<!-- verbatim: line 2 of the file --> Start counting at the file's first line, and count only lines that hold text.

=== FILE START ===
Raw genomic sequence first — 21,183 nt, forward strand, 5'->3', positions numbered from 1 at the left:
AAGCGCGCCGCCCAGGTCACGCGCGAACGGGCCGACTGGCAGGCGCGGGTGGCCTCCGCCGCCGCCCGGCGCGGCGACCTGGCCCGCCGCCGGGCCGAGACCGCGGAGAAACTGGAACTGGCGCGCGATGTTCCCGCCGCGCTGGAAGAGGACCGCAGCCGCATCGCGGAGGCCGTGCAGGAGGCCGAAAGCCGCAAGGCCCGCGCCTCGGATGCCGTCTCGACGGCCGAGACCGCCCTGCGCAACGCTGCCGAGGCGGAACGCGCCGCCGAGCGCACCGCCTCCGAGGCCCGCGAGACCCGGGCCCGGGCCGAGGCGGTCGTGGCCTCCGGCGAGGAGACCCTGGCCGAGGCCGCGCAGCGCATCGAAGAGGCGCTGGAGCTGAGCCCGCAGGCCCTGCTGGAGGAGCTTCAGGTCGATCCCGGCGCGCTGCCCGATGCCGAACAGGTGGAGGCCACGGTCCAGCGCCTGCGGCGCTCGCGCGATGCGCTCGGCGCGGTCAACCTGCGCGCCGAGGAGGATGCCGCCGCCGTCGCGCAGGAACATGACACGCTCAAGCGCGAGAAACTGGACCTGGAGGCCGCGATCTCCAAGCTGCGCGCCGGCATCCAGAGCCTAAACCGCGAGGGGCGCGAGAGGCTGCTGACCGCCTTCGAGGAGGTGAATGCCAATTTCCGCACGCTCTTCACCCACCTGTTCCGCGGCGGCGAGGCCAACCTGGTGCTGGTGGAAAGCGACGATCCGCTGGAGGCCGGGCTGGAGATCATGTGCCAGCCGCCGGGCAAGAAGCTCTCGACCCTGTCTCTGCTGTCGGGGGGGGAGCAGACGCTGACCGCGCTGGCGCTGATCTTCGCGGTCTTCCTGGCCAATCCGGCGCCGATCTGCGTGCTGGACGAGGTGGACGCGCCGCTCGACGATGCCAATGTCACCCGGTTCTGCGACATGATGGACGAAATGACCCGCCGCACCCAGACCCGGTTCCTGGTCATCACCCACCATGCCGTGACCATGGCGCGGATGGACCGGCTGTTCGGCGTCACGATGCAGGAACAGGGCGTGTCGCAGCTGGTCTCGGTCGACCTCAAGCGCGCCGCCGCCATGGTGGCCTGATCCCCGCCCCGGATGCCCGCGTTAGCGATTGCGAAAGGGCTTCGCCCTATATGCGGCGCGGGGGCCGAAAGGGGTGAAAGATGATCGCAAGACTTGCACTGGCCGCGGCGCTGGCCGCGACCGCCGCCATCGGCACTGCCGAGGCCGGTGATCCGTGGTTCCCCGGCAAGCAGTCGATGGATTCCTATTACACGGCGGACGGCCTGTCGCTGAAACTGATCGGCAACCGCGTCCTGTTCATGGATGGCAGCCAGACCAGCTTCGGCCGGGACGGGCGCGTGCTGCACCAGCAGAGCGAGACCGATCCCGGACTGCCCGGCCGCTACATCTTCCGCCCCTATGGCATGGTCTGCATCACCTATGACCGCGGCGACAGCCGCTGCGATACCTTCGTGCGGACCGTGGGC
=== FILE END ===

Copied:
AAGCGCGCCGCCCAGGTCACGCGCGAACGGGCCGACTGGCAGGCGCGGGTGGCCTCCGCCGCCGCCCGGCGCGGCGACCTGGCCCGCCGCCGGGCCGAGACCGCGGAGAAACTGGAACTGGCGCGCGATGTTCCCGCCGCGCTGGAAGAGGACCGCAGCCGCATCGCGGAGGCCGTGCAGGAGGCCGAAAGCCGCAAGGCCCGCGCCTCGGATGCCGTCTCGACGGCCGAGACCGCCCTGCGCAACGCTGCCGAGGCGGAACGCGCCGCCGAGCGCACCGCCTCCGAGGCCCGCGAGACCCGGGCCCGGGCCGAGGCGGTCGTGGCCTCCGGCGAGGAGACCCTGGCCGAGGCCGCGCAGCGCATCGAAGAGGCGCTGGAGCTGAGCCCGCAGGCCCTGCTGGAGGAGCTTCAGGTCGATCCCGGCGCGCTGCCCGATGCCGAACAGGTGGAGGCCACGGTCCAGCGCCTGCGGCGCTCGCGCGATGCGCTCGGCGCGGTCAACCTGCGCGCCGAGGAGGATGCCGCCGCCGTCGCGCAGGAACATGACACGCTCAAGCGCGAGAAACTGGACCTGGAGGCCGCGATCTCCAAGCTGCGCGCCGGCATCCAGAGCCTAAACCGCGAGGGGCGCGAGAGGCTGCTGACCGCCTTCGAGGAGGTGAATGCCAATTTCCGCACGCTCTTCACCCACCTGTTCCGCGGCGGCGAGGCCAACCTGGTGCTGGTGGAAAGCGACGATCCGCTGGAGGCCGGGCTGGAGATCATGTGCCAGCCGCCGGGCAAGAAGCTCTCGACCCTGTCTCTGCTGTCGGGGGGGGAGCAGACGCTGACCGCGCTGGCGCTGATCTTCGCGGTCTTCCTGGCCAATCCGGCGCCGATCTGCGTGCTGGACGAGGTGGACGCGCCGCTCGACGATGCCAATGTCACCCGGTTCTGCGACATGATGGACGAAATGACCCGCCGCACCCAGACCCGGTTCCTGGTCATCACCCACCATGCCGTGACCATGGCGCGGATGGACCGGCTGTTCGGCGTCACGATGCAGGAACAGGGCGTGTCGCAGCTGGTCTCGGTCGACCTCAAGCGCGCCGCCGCCATGGTGGCCTGATCCCCGCCCCGGATGCCCGCGTTAGCGATTGCGAAAGGGCTTCGCCCTATATGCGGCGCGGGGGCCGAAAGGGGTGAAAGATGATCGCAAGACTTGCACTGGCCGCGGCGCTGGCCGCGACCGCCGCCATCGGCACTGCCGAGGCCGGTGATCCGTGGTTCCCCGGCAAGCAGTCGATGGATTCCTATTACACGGCGGACGGCCTGTCGCTGAAACTGATCGGCAACCGCGTCCTGTTCATGGATGGCAGCCAGACCAGCTTCGGCCGGGACGGGCGCGTGCTGCACCAGCAGAGCGAGACCGATCCCGGACTGCCCGGCCGCTACATCTTCCGCCCCTATGGCATGGTCTGCATCACCTATGACCGCGGCGACAGCCGCTGCGATACCTTCGTGCGGACCGTGGGC